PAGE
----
Okay, chewers, I’m trying a new column-style format for soundtrack reviews. I love doing the long form reviews, and I’ll still be doing them, but I’ve got soundtracks coming out of my goddamn ears, and this will help keep a steady flow of soundtrack content coming your way. Also: do you guys like the title? Leave title suggestions in the comments!
Who composed it?: David Schwartz
Who released it?: Varese Records
Who’s it for?: Soundtrack geeks who also happen to be big fans of Arrested Development, or fans of Django Reinhardt-style gypsy jazz.
What did you like about it?: David Schwartz is so versatile it makes me sick. He can compose for any genre of music. This album features mariachi, boy band pop, jazz, funk, rock, folk, and even a bit of ska. What’s even more sickening is that he does it all so bloody well. A pox upon this man! Even worse, he also has a great sense of humor, and that humor comes out in the music, making great use of the series’ innumerable running gags. Also, the jazz stuff is just phenomenal.
What did you dislike about it?: Not a whole lot, but I suppose you could say there’s a fairly limited audience for this soundtrack. People who haven’t seen most of the show likely won’t appreciate the weird running jokes that show up on the album.
What’s it cost?: $13.87 on Amazon.com!
- She’s Cute
- Face Blindness
- The Cute Test
- I’m a Blue, Man
- The Chipper
Who’s on it?: Gustavo Santaolalla, Bon Iver, Kings of Leon, Eric Clapton, Adam Taylor, and Benedict Cumberbatch (…ladies).
Who released it?: Sony Music Entertainment
Who’s it for?: People who like bluesy rock, classical guitar, and Gustavo Santaolalla.
What did you like about it?: The opening track from Bon Iver, Himmon, TX, was good enough to make me actually check out Bon Iver. The Clapton track on the album is a great addition, too. The four short tracks from composer Adam Taylor are a beautiful supplement to Santaolalla’s work, and I’ll definitely be seeking out Taylor in the future. Santaolalla, on the other hand, is one of my favorite film and game composers working today. His inclusion of nylon-string guitar has really defined his sound over the last few years, and his gorgeous score for The Last of Us exemplifies that perfectly. For August: Osage County, it sounds like he favored the higher-pitched vihuela or ronroco instead of your typical classical guitar. Also: stick around until the final seconds of the album, where Quincy Jones’ theme from Sanford and Son makes a brief and unexpected appearance.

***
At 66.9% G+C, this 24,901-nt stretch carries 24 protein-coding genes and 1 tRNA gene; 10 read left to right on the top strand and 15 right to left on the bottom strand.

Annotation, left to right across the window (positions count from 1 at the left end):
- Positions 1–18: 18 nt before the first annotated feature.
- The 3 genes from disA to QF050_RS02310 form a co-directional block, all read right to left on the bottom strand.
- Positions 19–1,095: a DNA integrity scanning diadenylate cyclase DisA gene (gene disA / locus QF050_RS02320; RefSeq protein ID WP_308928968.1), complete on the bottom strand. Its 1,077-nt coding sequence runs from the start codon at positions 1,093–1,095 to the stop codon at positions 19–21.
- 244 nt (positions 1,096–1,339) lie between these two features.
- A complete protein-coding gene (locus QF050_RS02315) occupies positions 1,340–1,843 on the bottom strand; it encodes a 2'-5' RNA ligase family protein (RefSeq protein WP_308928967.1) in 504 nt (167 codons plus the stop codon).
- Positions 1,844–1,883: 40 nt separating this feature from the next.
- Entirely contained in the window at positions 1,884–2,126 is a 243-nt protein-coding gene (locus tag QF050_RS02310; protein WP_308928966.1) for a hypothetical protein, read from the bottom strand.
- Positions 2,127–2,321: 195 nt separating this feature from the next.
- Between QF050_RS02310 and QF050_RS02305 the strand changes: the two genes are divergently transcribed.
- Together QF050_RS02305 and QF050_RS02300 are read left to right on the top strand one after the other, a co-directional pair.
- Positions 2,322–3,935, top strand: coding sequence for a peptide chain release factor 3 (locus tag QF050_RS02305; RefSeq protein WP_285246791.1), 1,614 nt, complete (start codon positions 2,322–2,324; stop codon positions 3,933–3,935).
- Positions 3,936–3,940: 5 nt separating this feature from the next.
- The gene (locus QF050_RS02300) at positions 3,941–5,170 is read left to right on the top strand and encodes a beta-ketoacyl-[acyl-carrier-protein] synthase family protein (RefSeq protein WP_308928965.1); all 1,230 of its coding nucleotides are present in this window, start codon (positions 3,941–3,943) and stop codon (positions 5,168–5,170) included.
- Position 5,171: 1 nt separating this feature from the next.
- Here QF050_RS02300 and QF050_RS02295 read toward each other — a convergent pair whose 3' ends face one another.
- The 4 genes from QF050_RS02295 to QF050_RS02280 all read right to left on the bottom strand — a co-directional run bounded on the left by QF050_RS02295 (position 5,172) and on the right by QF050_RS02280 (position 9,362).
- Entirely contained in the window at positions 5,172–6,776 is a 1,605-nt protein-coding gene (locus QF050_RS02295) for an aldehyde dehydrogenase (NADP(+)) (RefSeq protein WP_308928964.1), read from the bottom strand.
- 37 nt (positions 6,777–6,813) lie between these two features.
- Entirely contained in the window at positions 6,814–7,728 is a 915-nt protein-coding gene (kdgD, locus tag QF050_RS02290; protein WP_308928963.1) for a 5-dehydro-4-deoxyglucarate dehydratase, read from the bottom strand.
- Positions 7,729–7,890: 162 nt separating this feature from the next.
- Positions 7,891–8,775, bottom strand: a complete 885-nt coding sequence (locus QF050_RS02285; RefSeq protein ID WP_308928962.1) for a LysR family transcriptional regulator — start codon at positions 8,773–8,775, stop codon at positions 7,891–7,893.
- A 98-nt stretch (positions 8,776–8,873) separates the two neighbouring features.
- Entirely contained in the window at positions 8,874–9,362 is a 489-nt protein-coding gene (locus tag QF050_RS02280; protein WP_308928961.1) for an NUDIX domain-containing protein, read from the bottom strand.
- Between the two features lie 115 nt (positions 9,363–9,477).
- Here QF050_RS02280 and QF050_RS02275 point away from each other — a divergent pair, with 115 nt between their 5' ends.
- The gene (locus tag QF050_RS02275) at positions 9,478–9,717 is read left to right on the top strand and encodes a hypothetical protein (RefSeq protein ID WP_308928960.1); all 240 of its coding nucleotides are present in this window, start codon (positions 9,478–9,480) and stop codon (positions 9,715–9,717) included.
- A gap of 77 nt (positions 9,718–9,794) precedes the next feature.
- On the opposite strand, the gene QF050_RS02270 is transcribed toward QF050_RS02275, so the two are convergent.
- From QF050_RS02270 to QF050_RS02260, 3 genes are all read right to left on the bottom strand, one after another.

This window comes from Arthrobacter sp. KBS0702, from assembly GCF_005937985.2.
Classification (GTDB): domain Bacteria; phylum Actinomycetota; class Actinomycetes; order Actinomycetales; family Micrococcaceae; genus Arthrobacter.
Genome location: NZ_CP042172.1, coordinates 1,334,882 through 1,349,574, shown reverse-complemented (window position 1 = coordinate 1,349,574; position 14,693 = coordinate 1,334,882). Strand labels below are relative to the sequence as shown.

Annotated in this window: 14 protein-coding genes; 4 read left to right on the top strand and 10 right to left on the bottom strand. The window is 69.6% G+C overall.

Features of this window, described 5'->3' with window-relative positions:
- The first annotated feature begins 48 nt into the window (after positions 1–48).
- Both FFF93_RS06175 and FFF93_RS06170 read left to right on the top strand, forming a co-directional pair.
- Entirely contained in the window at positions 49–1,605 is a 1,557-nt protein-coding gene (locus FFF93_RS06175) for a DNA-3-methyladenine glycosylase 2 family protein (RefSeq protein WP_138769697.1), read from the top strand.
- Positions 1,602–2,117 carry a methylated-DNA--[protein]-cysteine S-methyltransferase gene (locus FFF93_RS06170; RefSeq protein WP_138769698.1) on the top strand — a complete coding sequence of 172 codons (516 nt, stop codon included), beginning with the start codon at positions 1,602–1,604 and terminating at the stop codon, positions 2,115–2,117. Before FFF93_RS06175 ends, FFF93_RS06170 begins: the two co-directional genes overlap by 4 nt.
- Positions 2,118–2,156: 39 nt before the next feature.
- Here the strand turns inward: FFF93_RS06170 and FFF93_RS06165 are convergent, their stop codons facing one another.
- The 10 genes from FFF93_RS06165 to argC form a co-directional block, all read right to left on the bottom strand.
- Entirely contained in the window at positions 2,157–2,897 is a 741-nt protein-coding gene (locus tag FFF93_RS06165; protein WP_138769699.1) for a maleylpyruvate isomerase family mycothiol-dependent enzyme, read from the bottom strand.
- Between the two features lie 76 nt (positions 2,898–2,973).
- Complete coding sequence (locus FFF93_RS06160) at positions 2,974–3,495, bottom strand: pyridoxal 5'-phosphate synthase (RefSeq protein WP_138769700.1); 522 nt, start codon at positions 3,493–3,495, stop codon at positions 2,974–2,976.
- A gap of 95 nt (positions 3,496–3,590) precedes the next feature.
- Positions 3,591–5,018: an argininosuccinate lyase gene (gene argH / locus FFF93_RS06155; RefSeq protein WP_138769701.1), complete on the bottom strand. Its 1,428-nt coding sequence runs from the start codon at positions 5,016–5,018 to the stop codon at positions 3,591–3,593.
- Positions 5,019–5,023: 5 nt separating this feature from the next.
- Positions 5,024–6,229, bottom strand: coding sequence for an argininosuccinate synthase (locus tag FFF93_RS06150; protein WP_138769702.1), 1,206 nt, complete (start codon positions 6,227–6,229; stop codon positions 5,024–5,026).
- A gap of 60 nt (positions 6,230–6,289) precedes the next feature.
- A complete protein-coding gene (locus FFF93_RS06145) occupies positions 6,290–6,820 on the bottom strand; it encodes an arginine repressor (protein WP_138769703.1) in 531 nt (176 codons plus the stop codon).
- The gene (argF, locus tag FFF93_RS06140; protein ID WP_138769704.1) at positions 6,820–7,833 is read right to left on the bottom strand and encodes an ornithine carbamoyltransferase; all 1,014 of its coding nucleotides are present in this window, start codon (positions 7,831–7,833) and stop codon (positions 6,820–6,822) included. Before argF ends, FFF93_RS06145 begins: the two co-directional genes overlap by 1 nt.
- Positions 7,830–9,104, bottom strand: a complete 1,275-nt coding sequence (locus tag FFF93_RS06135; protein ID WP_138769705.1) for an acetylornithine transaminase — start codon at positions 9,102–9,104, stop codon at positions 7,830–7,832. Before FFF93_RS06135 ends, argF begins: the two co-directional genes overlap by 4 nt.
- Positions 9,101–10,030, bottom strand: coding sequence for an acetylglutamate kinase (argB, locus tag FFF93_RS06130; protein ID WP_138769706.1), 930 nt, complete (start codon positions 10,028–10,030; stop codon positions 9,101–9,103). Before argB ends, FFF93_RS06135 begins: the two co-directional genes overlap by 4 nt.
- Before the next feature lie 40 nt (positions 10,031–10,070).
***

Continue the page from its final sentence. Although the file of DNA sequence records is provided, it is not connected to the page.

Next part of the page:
What did you dislike about it?: The inclusion of only three of Santaolalla’s cues is a bummer. There is, however, a separate score album featuring only Santaolalla’s music.
What’s it cost?: $10.99 on Amazon.com!
- Himmon, TX
- The Kiss
- End Credits
- Barb Balcony
Who’s on it?: Christopher Cross, John Waite, Hot Chocolate, Neil Diamond, Melle Mel, Kenny Loggins, and more.
Who released it?: Universal Republic
Who’s it for?: Hardcore Anchorman fans.
What did you like about it?: The song choices are great, and are perfectly evocative of the era and the tone of the film. Together, these songs form a polished little time capsule. Robin Thicke sings a surprisingly soulful six-minute cover of Christoper Cross’s Ride Like the Wind, but Will Ferrell yaps incessantly throughout it. There’s a real face-melter of a jazz flute solo, so that helps.
What did you dislike about it?: Anchorman isn’t really my style, so I don’t think I’ll be seeing this one. While this shouldn’t have a huge impact on my experience with the album, the album is liberally peppered with dialogue snippets, messages from Ron Burgundy, and also features Will Ferrell singing a two-minute song about a shark named Doby. And while it’s not really a huge gripe, I’m missing out on the jokes. I’m sure they’re funnier on screen. You can say it’s my loss, but I just don’t care enough to see the flick.
What’s it cost?: $11.88 on Amazon.com!
- Every 1’s A Winner
- This is It
- Lonesome Billy
Who composed it?: Rolfe Kent
Who released it?: Warner Bros. Records
Who’s it for?: People who like classical guitar and a fraction of the small percentage of people who liked this movie.
What did you like about it?: This is a really strange score. It’s interesting in that the first couple of Kent’s cues sound like a horror movie. There’s massive tension and dissonance. The third track, Price Mart, even features ear-splittingly high dog-whistle shrieks. There isn’t a shred of sentimentality until the fifth track. There are a handful of sentimental cues throughout the score, but they all feature spacey-sounding string chords in the background. It lends a really unexpected tone that would work just as well (if not better) in a sci-fi film. I like that the score is very minimalistic, not overwrought, and has some very simple and effective motifs. There’s also some great classical guitar pieces included on the soundtrack, like Fernando Sor’s Exercises in B Minor, Opus 35, No. 22.
What did you dislike about it?: Without seeing the film, I’m having a hard time wrapping my head around why the score’s tone is so ethereal and haunting. From the trailer, the film looks like a sugary symphony of groan-inducing moments. Based on the critical reaction to the film, that appears to be the case.
What’s it cost?: $11.49 on Amazon.com!
- Frank the HandyMan
- Exercises in B Minor, Op. 35, No. 22 Alegretto
- Adele’s Miscarriages
- Romance de los Pinos